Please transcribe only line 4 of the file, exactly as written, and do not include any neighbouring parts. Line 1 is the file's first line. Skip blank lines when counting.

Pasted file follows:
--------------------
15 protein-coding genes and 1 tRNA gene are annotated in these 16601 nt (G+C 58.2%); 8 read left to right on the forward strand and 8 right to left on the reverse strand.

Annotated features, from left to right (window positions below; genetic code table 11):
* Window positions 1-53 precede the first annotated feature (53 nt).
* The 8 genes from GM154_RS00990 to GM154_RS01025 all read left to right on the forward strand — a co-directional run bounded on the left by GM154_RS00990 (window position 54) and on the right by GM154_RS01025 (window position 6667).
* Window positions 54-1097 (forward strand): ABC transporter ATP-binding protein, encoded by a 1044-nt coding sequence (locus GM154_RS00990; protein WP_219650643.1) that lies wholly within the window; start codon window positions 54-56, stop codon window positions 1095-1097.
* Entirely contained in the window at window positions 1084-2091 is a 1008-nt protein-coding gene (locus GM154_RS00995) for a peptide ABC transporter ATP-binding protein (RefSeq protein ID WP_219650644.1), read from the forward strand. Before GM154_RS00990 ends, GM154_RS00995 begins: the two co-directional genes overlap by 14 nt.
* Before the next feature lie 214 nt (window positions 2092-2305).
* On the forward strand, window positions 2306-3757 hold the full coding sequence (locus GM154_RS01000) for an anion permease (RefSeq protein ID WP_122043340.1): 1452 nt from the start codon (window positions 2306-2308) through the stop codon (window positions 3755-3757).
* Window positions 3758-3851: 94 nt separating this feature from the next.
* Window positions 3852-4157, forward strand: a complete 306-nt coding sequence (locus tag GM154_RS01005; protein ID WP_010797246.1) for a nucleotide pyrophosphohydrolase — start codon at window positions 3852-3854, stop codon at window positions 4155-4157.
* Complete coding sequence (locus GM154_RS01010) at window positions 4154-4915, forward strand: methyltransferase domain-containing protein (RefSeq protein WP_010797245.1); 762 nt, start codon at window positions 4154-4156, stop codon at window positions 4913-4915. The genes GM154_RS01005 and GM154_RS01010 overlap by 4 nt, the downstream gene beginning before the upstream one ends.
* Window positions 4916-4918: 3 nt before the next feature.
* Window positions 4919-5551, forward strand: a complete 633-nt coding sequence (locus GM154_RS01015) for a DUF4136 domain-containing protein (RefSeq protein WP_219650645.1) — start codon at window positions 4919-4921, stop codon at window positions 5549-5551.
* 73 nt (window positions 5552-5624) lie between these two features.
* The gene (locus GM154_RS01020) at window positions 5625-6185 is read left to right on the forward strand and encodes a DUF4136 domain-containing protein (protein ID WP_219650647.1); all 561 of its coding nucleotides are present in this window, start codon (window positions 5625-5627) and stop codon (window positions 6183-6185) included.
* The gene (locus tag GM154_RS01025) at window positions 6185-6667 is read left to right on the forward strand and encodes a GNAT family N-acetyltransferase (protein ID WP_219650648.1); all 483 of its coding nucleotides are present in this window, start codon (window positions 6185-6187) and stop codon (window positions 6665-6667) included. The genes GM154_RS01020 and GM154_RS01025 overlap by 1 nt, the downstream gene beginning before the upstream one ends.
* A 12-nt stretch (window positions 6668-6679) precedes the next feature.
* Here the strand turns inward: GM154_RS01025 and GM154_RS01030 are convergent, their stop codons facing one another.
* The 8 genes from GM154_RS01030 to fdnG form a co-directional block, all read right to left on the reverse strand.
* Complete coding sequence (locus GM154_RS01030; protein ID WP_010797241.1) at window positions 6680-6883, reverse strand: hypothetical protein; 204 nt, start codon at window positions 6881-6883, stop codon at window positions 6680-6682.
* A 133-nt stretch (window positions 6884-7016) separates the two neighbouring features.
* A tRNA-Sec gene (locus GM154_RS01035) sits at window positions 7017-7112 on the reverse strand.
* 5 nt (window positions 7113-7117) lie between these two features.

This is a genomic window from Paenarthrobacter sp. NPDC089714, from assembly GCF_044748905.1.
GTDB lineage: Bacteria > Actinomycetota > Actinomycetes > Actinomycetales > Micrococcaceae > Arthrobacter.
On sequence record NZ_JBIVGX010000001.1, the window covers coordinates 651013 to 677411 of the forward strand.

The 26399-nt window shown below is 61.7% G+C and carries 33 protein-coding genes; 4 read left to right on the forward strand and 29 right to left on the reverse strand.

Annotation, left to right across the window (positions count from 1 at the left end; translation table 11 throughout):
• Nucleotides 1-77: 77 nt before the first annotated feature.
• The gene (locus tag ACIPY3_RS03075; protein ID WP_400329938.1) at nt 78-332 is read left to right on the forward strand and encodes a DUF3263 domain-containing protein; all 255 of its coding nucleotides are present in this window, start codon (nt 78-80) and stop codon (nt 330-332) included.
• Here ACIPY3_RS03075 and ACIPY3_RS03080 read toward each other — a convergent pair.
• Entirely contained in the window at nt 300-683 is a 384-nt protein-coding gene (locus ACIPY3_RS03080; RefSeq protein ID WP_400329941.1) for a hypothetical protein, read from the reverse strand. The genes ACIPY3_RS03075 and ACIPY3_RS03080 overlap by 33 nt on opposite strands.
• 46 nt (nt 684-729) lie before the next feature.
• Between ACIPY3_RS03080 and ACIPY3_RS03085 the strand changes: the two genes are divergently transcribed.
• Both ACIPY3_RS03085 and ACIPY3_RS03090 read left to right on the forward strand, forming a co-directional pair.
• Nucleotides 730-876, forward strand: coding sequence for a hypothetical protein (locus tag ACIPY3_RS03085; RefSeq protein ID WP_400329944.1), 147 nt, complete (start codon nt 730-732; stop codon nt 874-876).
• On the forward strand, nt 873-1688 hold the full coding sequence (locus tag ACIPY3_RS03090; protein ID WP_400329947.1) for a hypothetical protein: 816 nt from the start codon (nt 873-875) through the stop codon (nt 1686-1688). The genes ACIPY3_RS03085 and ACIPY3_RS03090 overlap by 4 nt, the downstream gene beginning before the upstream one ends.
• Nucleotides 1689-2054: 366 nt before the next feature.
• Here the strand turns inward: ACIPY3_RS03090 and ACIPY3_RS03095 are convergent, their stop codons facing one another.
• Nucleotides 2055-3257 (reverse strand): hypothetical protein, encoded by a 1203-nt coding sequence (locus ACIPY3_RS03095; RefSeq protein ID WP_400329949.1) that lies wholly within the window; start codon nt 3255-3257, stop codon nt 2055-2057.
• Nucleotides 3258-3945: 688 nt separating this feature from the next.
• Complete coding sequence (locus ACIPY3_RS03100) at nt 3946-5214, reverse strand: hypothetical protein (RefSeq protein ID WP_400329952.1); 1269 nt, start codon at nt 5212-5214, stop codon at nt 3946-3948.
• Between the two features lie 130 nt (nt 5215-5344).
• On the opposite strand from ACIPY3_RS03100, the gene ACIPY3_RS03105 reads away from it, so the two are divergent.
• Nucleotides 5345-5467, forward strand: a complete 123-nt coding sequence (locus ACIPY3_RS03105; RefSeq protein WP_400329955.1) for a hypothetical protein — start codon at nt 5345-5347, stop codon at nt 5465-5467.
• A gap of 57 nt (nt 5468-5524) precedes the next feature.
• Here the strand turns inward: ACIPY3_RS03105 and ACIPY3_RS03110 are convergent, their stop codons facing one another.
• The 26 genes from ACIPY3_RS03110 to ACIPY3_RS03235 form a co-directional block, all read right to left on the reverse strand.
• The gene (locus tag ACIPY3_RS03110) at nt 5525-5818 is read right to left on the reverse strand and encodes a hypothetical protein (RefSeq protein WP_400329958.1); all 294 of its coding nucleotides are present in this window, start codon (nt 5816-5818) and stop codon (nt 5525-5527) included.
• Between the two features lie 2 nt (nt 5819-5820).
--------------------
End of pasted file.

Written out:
* The 8 genes from GM154_RS00990 to GM154_RS01025 all read left to right on the forward strand — a co-directional run bounded on the left by GM154_RS00990 (window position 54) and on the right by GM154_RS01025 (window position 6667).